Advances in Stem Cell Treatments

Stem cells have the potential to transform medicine by serving as a replacement source for diseased cells. In 2019, HSCI researchers made strides toward bringing cell therapies to patients by focusing on specific conditions such as diabetes and vision loss, and toward preventing the immune rejection of transplanted cells.

Refining cell therapy for diabetes

Clusters of cells derived from stem cells, enriched for insulin-producing beta cells.

In 2014, Douglas Melton, Ph.D. showed for the first time that stem cells could be converted to mature, functional beta cells in the lab, a major step toward giving diabetes patients their own source of insulin. In 2019, Melton developed a way to improve the conversion process, significantly boosting the yield of insulin-producing beta cells.

HSCI researchers analyzed beta cells using single-cell sequencing, and identified a protein expressed uniquely by those cells. By targeting the protein and adding a physical enrichment method developed by collaborators at Semma Therapeutics, the researchers improved the purity of beta cells from 30% to 80%.

With improved control over the beta cell production process, researchers can refine cell therapy for patients with type 1 diabetes. The work is being further developed towards clinical applications at Vertex Pharmaceuticals, which acquired Semma in 2019.

Bioengineering improvements for bone marrow transplants

A bioengineered, injectable sponge improves immune response after a bone marrow transplant.

Bone marrow transplants are a life-saving treatment for a range of blood cancers and diseases, but many transplants fail due to rejection by the patient’s immune system. One way to mitigate rejection is to augment bone marrow transplants with mesenchymal stromal cells (MSCs), which have the capability to help reduce the immune system’s negative effects.

HSCI researchers David Mooney, Ph.D. and David Scadden, M.D. developed an improved method to deliver MSCs and enhance their effectiveness. They took a bioengineering approach to the problem, coating individual MSCs with a thin layer of hydrogel. The coating protected the cells from being cleared by the body, and improved the success of bone marrow transplants in mice.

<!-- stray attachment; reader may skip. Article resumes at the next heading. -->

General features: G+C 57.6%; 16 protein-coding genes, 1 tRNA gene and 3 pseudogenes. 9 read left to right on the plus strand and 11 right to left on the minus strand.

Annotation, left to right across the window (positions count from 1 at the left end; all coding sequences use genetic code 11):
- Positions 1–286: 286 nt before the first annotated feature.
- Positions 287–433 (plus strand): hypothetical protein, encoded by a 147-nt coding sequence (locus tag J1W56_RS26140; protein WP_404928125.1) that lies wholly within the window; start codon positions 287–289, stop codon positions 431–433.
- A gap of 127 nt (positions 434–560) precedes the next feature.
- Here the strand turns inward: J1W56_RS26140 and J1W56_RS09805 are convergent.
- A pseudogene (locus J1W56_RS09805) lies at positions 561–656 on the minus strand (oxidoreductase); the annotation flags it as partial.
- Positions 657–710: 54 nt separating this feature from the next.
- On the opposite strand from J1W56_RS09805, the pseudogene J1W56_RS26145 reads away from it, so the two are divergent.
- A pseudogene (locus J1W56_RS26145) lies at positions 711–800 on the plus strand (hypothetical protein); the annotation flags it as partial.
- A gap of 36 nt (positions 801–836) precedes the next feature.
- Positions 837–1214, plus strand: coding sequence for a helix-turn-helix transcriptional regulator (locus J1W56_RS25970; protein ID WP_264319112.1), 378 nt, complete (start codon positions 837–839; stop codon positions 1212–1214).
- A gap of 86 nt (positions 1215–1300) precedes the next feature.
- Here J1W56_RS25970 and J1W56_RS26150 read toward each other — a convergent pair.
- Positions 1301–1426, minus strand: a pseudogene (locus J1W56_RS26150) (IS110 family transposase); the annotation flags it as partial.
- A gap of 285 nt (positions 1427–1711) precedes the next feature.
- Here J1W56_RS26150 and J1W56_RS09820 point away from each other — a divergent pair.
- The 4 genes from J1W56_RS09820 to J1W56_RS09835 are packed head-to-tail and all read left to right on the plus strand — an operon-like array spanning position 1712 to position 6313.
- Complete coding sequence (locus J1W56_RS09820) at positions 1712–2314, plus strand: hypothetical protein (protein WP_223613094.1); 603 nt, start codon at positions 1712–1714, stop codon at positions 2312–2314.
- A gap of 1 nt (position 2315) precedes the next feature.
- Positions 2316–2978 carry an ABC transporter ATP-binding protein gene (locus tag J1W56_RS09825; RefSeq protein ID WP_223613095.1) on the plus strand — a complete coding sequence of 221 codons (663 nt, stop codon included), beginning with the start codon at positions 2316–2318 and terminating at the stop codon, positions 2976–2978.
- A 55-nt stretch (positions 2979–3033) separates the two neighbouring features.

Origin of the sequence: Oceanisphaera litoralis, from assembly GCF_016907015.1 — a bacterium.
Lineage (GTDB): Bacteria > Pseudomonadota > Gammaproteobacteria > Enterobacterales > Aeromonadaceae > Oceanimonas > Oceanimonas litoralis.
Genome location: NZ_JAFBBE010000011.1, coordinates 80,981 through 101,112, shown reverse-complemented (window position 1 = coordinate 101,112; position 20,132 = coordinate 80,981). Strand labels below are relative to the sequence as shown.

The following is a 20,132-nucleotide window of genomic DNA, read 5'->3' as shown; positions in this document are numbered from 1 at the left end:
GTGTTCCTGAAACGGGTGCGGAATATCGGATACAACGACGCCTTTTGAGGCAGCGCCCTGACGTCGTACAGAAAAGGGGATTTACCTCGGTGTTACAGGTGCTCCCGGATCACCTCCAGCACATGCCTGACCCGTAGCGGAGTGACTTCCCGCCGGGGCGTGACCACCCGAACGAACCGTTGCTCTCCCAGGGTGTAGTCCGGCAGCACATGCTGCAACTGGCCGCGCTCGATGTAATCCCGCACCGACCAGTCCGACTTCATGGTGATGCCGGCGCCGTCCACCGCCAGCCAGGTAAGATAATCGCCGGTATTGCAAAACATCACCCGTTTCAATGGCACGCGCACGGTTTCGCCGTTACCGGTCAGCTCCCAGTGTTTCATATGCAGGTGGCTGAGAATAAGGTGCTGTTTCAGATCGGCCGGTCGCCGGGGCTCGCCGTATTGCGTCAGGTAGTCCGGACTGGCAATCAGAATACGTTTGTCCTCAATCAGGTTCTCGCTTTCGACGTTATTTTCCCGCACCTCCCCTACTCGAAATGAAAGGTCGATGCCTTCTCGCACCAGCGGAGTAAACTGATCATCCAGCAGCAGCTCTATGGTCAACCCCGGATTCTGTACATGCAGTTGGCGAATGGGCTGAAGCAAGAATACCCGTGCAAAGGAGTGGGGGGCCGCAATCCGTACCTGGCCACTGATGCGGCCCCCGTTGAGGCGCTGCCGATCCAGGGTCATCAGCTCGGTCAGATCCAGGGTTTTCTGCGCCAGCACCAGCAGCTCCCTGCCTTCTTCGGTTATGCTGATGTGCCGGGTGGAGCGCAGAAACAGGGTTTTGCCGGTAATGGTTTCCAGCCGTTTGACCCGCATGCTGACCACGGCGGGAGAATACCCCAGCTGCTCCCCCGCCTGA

In a separate study, the same team addressed a different problem: profound, long-term, immune deficiency experienced by patients after bone marrow transplantation. To protect transplanted cells, patients undergo chemotherapy and radiation to suppress their immune cell production. This compromises the patient’s ability to generate immune cells long after treatment. Mooney and Scadden developed an injectable, sponge-like gel that enhances the production of T-cells after a bone marrow transplant. This bioengineered device, which can be injected under the skin, helps revive the immune system after bone marrow transplantation by increasing the quantity and diversity of immune cells.

A clinical trial for restoring vision

As the eye’s outer layer of protection, the cornea needs to constantly regenerate to maintain a clear surface. Vision loss can occur when cornea-regenerating stem cells are damaged due to injury or genetic disease. Natasha Frank, M.D. and Markus Frank, M.D. developed a therapy to replace cornea-generating stem cells and restore vision — and in 2019, they tested it in a patient for the first time.

The researchers identified a molecule on the surface of cornea-regenerating stem cells that can be used to purify the cells. HSCI supported this work during its early, high-risk stage, before the clinical significance of the cell-surface molecule was understood. In the ongoing clinical trial, the treatment process involves taking donor eye tissue, purifying the stem cells, and transplanting the cells to patients with stem cell deficiency.

Cell therapies for any patient, any disease

Organ transplants are sometimes rejected by the patient’s immune system, a situation that can also happen with transplanted cells derived from stem cells. Innovations by HSCI researchers are now enabling a biotechnology company to develop a solution that may work in cell therapies for any patient with any disease.

With funding from HSCI, Chad Cowan, Ph.D. developed methods for making stem cells that are genetically engineered to hide from the immune system. The cells’ genomes are modified to reduce the activity of genes that produce the proteins that can provoke the transplant recipient’s immune system, and to increase the activity of genes that produce molecules that signal “friend,” not “foe.” The modified cells can then be converted into any cell type and transplanted into a patient.

In 2019, Cowan co-founded the start-up Sana Biotechnology. The company is commercializing the HSCI innovations, with the potential to improve cell therapies for many conditions.